Secretary of State Hillary Rodham Clinton said Friday that the United States and Russia are committed to trying again to get President Bashar Assad's regime and the rebel opposition to talk about a political transition in Syria, setting aside a year and a half of U.S.-Russian disagreements that have paralyzed the international community.
Clinton stressed, however, that the U.S. would insist once again that Assad's departure be a key part of that transition.
In her first comments on the surprise three-way diplomatic talks held Thursday with Russian Foreign Minister Sergey Lavrov and U.N. peace envoy Lakhdar Brahimi, Clinton said Washington and Moscow agreed to support a new mediation effort Brahimi would lead. She called Thursday's discussions "constructive," while adding that much work remained and suggesting that neither side shifted its fundamental position.
"We reviewed the very dangerous developments inside Syria," Clinton said in Northern Ireland. "And both Minister Lavrov and I committed to supporting a new push by Brahimi and his team to work with all the stakeholders in Syria to begin a political transition."
"It was an important meeting, but just the beginning," she added. "I don't think anyone believes there was some great breakthrough. No one should have any illusions about how hard this remains, but all of us with any influence on the process, with any influence on the regime or the opposition, need to be engaged."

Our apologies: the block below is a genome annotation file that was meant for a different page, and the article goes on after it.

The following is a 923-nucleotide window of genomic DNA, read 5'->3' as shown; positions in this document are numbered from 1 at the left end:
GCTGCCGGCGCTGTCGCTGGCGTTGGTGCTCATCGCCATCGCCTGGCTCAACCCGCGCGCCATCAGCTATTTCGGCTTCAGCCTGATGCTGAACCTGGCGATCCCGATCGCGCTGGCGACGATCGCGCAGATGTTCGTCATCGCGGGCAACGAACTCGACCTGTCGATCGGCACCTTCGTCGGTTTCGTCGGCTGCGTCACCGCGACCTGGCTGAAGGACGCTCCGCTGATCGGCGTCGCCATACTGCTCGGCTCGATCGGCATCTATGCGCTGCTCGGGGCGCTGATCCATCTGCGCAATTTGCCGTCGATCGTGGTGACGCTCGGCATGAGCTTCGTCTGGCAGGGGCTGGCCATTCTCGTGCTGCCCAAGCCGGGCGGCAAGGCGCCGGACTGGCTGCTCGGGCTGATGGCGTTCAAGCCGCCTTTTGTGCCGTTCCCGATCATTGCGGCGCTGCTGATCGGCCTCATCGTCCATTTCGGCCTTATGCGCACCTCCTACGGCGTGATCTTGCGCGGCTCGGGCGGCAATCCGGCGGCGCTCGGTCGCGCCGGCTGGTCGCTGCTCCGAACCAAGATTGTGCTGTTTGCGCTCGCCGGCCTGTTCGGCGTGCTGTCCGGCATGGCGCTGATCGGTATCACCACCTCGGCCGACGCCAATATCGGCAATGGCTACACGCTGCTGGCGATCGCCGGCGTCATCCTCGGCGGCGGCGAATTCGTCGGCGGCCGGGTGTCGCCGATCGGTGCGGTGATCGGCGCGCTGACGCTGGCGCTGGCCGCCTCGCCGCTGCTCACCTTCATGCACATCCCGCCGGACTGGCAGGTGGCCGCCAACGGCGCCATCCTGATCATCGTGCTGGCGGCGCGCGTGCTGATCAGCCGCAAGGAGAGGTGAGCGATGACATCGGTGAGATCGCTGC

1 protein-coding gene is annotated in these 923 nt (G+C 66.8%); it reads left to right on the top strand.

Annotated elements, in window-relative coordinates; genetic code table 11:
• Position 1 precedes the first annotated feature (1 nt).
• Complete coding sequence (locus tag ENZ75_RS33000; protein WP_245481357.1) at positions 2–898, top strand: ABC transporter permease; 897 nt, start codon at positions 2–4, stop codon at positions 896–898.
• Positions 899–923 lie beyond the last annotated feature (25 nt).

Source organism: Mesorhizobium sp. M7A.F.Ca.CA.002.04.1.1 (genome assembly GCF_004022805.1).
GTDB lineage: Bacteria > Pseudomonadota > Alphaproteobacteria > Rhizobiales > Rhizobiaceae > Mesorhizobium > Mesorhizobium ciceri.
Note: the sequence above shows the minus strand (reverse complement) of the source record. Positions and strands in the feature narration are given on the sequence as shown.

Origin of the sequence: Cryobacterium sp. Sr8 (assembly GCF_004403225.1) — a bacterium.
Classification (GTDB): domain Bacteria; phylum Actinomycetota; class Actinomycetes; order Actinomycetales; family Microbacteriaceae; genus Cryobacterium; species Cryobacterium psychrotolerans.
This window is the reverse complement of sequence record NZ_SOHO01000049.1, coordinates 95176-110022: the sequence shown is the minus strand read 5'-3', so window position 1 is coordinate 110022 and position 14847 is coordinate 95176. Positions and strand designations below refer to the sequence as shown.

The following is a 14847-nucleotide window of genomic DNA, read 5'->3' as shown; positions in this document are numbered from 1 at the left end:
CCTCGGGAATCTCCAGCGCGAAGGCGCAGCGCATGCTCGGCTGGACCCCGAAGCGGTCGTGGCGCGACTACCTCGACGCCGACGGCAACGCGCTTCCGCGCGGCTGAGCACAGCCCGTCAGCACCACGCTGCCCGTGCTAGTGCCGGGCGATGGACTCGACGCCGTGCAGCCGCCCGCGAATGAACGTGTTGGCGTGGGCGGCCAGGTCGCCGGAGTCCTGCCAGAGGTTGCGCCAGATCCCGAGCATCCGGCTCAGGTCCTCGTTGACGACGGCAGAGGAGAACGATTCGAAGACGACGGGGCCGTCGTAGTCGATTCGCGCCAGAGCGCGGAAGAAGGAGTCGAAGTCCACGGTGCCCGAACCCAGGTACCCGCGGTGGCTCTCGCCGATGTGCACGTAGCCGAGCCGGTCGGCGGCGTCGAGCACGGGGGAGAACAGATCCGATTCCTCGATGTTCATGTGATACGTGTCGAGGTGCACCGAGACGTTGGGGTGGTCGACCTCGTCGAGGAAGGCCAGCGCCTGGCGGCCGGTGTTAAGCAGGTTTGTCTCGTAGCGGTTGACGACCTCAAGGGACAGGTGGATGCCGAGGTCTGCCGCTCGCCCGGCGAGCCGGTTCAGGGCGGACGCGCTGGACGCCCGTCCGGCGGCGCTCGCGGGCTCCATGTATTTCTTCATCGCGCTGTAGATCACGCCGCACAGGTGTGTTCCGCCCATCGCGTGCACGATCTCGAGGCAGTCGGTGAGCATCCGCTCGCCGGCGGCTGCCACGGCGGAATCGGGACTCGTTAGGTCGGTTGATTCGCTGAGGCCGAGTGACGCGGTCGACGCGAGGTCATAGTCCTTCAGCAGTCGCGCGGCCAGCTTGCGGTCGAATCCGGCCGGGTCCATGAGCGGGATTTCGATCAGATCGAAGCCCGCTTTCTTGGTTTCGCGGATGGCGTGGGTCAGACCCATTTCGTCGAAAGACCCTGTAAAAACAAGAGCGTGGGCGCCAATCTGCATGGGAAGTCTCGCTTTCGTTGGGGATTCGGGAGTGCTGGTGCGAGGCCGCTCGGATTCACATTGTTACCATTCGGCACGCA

Neither Assad nor any opposition group has agreed to a cease-fire and talks. Both sides believe they can resolve the conflict militarily. Even if the U.S. and Russia reach a broader agreement on a path forward, bringing most of the world with them, it is unclear if that will have any effect on the fighting in Syria.
The 40-minute meeting with Lavrov and Brahimi immediately seemed to ease some of the tensions between the U.S. and Russia over how best to address Syria's bloody, 21-month civil war. Through much of the conflict, the former Cold War foes have argued bitterly. The U.S. has criticized Russia for shielding its closest Arab ally. Moscow has accused Washington of meddling by demanding Assad's downfall.
Clinton said nothing that suggested either government had changed its position. But with rebels fighting government forces on the outskirts of Syria's capital and Western governments warning about possible chemical weapons deployment by the Assad regime, Clinton emphasized the importance of taking another shot at a peaceful transition deal.
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